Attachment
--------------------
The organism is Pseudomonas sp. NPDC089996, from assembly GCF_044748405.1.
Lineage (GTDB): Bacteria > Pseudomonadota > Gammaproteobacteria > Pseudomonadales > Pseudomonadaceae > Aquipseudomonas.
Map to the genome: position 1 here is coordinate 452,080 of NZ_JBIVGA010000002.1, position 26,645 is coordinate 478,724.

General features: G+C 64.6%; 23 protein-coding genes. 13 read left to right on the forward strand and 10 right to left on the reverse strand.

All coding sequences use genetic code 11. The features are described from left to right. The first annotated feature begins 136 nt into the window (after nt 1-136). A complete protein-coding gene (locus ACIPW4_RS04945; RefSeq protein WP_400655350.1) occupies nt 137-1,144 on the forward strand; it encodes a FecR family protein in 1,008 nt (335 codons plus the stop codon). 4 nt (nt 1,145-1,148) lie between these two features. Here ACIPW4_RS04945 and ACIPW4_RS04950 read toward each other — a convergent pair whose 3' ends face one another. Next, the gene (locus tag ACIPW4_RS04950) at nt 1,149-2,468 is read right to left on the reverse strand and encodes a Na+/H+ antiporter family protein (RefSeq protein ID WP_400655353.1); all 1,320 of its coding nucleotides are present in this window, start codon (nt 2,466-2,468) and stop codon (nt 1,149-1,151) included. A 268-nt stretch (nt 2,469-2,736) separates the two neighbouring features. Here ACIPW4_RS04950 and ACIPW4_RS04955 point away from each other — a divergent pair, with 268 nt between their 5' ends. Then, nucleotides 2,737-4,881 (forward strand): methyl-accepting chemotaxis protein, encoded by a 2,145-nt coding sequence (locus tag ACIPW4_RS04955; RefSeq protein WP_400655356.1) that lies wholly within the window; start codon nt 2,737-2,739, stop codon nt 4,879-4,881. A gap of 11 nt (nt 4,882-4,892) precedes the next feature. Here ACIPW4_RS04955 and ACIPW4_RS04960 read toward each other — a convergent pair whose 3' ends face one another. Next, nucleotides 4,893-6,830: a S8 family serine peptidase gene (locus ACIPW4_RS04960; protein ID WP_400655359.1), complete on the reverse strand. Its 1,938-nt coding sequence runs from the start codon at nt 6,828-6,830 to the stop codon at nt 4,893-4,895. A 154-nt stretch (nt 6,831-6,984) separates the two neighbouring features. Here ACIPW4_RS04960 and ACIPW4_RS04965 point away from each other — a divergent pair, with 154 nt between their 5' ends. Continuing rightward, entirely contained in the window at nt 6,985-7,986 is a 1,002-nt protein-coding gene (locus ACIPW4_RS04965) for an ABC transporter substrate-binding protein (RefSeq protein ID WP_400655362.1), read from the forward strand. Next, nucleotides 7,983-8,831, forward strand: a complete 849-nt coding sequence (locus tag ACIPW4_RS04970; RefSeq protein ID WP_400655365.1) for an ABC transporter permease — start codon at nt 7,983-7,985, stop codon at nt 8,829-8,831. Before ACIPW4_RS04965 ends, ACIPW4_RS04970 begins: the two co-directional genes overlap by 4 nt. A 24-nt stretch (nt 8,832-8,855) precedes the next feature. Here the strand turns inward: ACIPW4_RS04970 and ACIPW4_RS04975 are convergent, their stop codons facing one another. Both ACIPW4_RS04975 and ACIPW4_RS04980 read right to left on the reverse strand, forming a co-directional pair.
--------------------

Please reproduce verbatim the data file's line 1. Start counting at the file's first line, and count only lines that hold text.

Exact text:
The organism is Pseudomonas sp. NPDC089996, from assembly GCF_044748405.1.